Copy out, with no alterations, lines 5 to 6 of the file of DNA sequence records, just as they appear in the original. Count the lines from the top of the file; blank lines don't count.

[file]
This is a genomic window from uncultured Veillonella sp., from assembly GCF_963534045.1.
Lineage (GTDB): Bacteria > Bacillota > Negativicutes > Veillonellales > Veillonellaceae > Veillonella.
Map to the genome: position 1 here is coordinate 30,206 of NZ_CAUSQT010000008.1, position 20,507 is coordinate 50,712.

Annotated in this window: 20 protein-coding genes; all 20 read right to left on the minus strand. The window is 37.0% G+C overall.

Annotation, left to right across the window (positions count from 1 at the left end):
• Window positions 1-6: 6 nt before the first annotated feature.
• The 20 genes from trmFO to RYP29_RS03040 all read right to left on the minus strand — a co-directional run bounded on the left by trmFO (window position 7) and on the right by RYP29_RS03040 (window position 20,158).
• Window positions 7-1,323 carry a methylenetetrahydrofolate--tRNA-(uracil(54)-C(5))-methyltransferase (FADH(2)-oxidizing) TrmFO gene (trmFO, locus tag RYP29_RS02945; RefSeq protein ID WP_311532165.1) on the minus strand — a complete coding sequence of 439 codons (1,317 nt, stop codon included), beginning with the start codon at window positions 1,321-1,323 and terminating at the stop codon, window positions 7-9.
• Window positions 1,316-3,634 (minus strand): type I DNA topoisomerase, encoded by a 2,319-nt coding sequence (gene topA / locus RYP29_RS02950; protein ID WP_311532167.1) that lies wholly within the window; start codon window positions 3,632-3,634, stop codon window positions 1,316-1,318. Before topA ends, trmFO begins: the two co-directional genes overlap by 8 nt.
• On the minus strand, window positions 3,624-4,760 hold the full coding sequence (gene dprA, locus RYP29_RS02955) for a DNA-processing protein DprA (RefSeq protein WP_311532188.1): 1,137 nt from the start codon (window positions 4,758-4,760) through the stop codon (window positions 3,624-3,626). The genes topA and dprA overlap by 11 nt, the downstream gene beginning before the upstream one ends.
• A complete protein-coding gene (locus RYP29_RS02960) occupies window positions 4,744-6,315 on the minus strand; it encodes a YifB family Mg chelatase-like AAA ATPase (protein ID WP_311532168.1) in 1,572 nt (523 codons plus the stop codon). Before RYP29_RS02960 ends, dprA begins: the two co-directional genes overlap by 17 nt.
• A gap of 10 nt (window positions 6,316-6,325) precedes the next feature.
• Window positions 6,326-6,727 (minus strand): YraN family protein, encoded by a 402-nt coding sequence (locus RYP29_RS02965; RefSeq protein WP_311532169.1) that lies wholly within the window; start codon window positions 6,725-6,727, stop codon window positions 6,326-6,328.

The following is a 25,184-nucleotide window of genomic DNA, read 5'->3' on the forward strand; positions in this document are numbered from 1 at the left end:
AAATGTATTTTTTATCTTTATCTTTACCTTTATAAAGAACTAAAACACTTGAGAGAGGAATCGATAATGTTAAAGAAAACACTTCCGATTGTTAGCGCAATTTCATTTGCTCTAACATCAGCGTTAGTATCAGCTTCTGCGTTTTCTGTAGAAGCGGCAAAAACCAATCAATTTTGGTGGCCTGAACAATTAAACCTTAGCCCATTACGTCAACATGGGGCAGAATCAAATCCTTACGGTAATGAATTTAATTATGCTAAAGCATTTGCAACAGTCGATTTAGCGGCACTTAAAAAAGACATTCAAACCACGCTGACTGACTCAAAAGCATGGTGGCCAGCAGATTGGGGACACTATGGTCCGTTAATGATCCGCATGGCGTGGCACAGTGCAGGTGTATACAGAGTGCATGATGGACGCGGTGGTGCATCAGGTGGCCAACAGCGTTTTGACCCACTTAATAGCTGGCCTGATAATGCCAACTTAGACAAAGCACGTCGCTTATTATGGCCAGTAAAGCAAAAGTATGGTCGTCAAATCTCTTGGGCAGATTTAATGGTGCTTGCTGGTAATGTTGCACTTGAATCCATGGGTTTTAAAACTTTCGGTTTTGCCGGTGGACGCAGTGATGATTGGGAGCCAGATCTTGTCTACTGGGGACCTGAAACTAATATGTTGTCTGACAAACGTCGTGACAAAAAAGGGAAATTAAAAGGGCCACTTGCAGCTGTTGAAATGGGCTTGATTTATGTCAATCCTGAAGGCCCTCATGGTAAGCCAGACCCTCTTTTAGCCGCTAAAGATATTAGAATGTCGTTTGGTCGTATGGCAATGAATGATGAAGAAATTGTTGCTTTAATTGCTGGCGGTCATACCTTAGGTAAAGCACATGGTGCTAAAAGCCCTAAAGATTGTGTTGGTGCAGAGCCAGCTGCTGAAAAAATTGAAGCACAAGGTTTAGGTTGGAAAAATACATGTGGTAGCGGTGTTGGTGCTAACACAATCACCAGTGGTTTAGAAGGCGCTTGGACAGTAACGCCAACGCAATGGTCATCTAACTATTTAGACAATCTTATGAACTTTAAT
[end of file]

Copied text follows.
Annotation, left to right across the window (positions count from 1 at the left end):
• Window positions 1-6: 6 nt before the first annotated feature.